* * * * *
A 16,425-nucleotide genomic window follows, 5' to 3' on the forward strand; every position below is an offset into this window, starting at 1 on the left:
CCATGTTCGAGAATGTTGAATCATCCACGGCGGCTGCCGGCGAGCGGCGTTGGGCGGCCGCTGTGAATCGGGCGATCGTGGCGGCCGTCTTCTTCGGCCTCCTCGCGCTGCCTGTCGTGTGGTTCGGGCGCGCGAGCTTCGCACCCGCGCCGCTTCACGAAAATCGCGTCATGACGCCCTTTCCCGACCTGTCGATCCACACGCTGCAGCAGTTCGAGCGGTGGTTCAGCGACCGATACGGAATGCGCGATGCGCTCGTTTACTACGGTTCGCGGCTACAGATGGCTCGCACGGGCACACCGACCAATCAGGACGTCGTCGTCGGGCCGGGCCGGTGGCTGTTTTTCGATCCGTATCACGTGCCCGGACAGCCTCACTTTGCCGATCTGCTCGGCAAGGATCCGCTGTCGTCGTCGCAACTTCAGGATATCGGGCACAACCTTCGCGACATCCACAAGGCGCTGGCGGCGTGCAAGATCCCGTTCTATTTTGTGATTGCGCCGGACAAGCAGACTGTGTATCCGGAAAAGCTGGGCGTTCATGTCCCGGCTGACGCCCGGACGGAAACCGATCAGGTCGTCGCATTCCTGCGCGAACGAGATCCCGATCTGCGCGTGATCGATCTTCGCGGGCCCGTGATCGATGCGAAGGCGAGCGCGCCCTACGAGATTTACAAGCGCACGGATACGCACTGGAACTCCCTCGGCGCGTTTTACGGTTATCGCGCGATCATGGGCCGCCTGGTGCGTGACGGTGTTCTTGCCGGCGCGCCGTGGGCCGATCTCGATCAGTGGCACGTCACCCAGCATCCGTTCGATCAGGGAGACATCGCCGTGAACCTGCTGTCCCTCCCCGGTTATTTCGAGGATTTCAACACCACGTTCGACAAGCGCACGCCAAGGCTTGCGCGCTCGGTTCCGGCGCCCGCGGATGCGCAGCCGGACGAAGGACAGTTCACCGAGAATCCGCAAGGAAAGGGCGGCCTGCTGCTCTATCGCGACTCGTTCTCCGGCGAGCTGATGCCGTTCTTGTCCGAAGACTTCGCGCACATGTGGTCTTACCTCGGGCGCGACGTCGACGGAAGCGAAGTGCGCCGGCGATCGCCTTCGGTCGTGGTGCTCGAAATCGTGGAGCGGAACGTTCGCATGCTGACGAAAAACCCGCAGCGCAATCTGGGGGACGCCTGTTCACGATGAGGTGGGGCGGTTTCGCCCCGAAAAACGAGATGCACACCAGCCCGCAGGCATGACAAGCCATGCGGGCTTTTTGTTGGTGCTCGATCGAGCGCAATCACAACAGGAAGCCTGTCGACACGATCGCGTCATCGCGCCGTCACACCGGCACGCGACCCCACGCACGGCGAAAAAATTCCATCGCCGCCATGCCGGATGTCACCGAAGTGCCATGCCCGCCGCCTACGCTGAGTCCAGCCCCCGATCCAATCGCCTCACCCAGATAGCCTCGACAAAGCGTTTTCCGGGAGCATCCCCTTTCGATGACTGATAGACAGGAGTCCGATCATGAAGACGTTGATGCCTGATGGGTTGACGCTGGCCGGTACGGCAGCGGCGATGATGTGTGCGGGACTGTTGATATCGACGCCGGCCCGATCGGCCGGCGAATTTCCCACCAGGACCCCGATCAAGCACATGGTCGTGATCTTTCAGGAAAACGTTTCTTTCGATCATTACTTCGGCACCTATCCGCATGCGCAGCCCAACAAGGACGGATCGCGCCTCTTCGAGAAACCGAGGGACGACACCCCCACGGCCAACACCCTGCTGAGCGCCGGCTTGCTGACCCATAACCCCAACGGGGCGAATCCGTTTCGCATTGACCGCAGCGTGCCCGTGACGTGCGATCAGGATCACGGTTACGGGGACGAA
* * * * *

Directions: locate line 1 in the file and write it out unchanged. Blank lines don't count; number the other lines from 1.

A 16,425-nucleotide genomic window follows, 5' to 3' on the forward strand; every position below is an offset into this window, starting at 1 on the left: